First aid

First aid for respiratory arrest

Most people take the respiratory system for granted. People with certain illnesses may experience breathing problems that they experience regularly. The embarrassing breathing process almost always requires emergency medical attention. The exception is a feeling of weakness from normal activities, such as exercise. It also happens that a person may not know about his hidden diseases. A sudden attack and stop breathing can complicate the situation. The victim will be very scared and will not be able to quickly navigate to help themselves. In any case, you need to know what the first actions are, because, even if it happens to a person often, it is not known whether everything will pass by itself this time.

What is respiratory arrest?

People breathe, breathing fresh air into their lungs, replenish some of the oxygen in them, displacing waste carbon dioxide and exhaling exhaust air. Blood vessels located in the lungs distribute oxygen to all cells of the body. Usually people have a lung capacity of 4 to 6 liters. When someone stops breathing, this is a life-threatening condition known as respiratory arrest. It is permissible only for a few minutes; if it lasts longer, vital organs begin to fail.

Sometimes, when a person stops breathing, the respiratory process can resume if it is stimulated by a lifeguard who blows air into the lungs. However, the condition of the victim may worsen. It is likely that with difficulty in breathing a heart spasm may occur with further stopping of its work. Without the lungs receiving oxygen, the victim is waiting for brain damage in just a few minutes. Because of this, it is extremely important that rescuers quickly and correctly rescue the victim and ventilate the lungs.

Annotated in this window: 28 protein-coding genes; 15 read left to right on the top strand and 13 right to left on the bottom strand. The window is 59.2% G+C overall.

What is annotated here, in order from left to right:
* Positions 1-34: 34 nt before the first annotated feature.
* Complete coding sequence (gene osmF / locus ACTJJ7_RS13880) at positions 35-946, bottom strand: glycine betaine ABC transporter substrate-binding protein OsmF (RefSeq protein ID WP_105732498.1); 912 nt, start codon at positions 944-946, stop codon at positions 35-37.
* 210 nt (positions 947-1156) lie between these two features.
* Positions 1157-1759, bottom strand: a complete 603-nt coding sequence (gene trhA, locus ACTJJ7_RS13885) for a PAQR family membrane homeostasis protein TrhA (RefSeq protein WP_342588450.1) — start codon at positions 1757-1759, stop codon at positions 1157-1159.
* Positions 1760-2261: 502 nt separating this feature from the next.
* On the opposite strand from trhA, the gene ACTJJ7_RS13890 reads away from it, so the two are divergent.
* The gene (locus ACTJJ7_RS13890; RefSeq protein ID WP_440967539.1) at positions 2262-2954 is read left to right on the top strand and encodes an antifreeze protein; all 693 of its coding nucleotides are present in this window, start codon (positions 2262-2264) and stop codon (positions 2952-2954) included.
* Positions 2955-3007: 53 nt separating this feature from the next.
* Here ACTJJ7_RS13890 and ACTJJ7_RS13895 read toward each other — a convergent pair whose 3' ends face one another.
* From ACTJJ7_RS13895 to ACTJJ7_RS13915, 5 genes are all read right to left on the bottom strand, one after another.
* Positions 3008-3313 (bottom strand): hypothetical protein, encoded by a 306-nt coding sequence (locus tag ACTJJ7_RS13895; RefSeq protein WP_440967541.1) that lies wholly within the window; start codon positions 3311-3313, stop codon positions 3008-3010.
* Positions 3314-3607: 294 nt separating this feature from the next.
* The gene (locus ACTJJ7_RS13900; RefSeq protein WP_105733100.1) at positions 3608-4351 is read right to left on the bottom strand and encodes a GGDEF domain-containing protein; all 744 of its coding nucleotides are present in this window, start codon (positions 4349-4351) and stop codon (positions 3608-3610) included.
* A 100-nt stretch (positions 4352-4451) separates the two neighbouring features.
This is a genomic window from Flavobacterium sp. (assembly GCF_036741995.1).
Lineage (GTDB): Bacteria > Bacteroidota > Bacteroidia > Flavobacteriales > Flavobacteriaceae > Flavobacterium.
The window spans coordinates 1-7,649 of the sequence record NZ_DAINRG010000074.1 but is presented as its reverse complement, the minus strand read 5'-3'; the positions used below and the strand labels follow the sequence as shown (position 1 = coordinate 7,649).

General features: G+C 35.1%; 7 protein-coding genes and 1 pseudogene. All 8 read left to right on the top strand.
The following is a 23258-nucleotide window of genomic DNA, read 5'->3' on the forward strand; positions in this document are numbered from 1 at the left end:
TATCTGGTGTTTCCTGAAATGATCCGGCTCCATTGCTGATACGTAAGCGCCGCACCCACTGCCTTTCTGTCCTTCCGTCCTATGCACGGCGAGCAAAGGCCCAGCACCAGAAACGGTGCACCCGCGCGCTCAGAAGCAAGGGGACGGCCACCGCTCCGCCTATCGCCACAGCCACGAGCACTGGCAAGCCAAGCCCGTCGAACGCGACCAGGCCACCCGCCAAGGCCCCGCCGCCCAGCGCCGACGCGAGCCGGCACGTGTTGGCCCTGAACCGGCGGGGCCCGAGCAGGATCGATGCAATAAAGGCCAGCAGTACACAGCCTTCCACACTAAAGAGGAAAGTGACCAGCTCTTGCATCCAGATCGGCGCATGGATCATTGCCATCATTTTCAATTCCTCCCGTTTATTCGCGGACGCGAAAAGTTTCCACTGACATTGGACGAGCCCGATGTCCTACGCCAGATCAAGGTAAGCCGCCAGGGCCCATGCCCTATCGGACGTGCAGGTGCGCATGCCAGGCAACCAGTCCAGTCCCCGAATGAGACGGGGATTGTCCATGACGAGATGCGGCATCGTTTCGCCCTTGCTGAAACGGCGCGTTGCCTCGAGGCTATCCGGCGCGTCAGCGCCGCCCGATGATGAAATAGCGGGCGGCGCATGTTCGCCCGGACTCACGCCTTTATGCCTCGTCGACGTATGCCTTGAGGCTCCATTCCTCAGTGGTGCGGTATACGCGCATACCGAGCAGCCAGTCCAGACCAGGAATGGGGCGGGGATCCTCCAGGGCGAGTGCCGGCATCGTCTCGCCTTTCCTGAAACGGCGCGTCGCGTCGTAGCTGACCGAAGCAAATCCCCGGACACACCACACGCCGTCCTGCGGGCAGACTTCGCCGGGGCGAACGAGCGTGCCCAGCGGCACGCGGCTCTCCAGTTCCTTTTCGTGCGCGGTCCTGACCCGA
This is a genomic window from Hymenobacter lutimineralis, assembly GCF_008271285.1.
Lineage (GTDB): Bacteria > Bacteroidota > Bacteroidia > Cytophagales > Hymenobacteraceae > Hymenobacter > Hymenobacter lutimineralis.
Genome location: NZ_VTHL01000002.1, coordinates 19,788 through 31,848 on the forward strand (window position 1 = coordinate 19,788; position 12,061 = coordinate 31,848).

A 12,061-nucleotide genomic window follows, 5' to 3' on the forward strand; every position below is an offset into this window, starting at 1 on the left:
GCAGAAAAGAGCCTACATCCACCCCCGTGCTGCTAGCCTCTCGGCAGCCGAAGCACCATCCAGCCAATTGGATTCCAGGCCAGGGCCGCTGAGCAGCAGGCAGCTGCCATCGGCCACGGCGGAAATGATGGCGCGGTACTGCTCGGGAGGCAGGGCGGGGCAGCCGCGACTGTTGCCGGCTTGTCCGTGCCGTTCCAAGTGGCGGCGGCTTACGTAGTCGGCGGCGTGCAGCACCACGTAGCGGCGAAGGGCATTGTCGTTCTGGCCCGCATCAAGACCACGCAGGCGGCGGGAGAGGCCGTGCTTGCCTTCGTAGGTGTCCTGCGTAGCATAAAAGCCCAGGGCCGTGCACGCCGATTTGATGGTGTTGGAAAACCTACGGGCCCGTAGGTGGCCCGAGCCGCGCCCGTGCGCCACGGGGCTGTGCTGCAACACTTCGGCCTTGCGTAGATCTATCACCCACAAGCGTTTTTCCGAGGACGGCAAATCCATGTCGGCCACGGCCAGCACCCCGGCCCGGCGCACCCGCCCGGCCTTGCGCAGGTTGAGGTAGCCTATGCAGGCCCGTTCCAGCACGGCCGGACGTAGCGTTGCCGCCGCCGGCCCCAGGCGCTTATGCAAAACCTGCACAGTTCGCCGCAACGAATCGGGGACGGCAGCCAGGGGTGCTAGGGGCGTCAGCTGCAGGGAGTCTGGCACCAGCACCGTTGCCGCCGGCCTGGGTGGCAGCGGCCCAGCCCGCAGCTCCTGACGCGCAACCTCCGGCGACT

First aid for respiratory arrest

First of all, you need to know the exact symptoms that indicate the stopping of the respiratory process. A person who has difficulty breathing is often in poor condition. Naturally, if he lost consciousness and fell, then something is clearly wrong with him, but still, there are several symptoms that are warning signs. A timely response to them will help not to suffocate to the extreme. The main symptoms before respiratory arrest may be:

  • fast breathing;
  • it is impossible to breathe when lying down or to just sit down to breathe;
  • very anxious and agitated feeling inside;
  • tired exhausted look;
  • dizziness;
  • pain;
  • fever;
  • cough;
  • nausea;
  • vomiting;
  • bluish lips, fingers and nails;
  • the chest moves in an unusual way;
  • muffled voice or difficulty in talking;
  • coughing up blood;
  • fast or irregular heartbeat;
  • excessive sweating;
  • there may be a rash or swelling of the face, tongue or throat.

If a person cannot breathe, call an ambulance right away. Then you need to perform rescue operations. Check the airway and pulse. Before you take action - loosen any tight clothing. Help the person use the prescribed medication (asthma inhaler or home oxygen). Continue to monitor the breathing and pulse of the person until the arrival of medical care. If the patient loses consciousness and stops breathing completely - begin to do artificial respiration. Proper artificial respiration is carried out in several steps. First, make sure the airway is clear. Next, pinch the victim's nose with two fingers. Take in the air and press your lips tightly to the lifeless person. Let the air out. The chest should rise at this moment and then descend again. It is necessary to carry out the procedure up to 30 times. After that, the affected person must regain consciousness.

Do not think that a person's condition has improved completely, just because you no longer hear abnormal sounds, such as wheezing. If you find open wounds on the neck or on the sternum of the affected person, they should be immediately closed, especially if air bubbles appear in the wound. Rewind them immediately. A deep chest wound allows air to penetrate into the chest cavity of a person with each breath, which can lead to the destruction of the lung. Tie a wound with a plastic bag or gauze covered with petroleum jelly, covering it with the exception of one corner. This will allow trapped air to exit the sternum, but the bandage will prevent air from entering the sternum through the wound.